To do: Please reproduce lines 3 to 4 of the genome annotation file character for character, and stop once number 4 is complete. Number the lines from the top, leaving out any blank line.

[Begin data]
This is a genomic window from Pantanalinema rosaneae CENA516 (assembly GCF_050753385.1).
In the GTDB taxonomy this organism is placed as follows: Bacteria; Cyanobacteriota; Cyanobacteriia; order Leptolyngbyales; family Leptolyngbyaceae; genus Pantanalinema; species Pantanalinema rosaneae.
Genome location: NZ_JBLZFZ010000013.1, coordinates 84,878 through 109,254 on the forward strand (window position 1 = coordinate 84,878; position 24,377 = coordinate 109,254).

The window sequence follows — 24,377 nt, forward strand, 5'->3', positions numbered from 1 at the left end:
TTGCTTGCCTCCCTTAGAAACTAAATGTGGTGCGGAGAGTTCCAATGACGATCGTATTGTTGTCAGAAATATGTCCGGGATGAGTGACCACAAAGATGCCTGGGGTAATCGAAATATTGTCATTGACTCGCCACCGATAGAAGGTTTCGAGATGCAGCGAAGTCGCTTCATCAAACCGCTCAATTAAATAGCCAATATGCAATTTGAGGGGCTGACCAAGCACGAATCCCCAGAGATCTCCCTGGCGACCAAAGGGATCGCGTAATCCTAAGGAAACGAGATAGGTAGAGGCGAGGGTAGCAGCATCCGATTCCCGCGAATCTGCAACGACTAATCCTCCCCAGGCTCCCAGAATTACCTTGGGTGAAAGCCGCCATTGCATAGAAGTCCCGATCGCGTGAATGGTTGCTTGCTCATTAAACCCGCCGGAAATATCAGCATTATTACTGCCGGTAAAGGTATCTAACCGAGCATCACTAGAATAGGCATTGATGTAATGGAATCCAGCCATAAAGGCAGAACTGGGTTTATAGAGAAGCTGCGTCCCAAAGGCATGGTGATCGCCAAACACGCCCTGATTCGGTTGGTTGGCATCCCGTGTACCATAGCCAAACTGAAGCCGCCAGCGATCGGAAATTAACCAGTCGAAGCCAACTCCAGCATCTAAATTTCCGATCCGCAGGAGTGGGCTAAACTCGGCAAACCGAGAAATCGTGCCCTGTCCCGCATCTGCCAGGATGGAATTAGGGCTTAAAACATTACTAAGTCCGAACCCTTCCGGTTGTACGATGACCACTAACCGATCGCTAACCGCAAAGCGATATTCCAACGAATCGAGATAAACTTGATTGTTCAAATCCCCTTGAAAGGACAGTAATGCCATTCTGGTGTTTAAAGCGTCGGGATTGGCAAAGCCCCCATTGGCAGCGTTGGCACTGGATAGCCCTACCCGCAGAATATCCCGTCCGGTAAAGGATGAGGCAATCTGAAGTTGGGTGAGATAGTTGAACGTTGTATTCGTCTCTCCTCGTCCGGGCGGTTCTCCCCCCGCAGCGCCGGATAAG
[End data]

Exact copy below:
Genome location: NZ_JBLZFZ010000013.1, coordinates 84,878 through 109,254 on the forward strand (window position 1 = coordinate 84,878; position 24,377 = coordinate 109,254).

The window sequence follows — 24,377 nt, forward strand, 5'->3', positions numbered from 1 at the left end: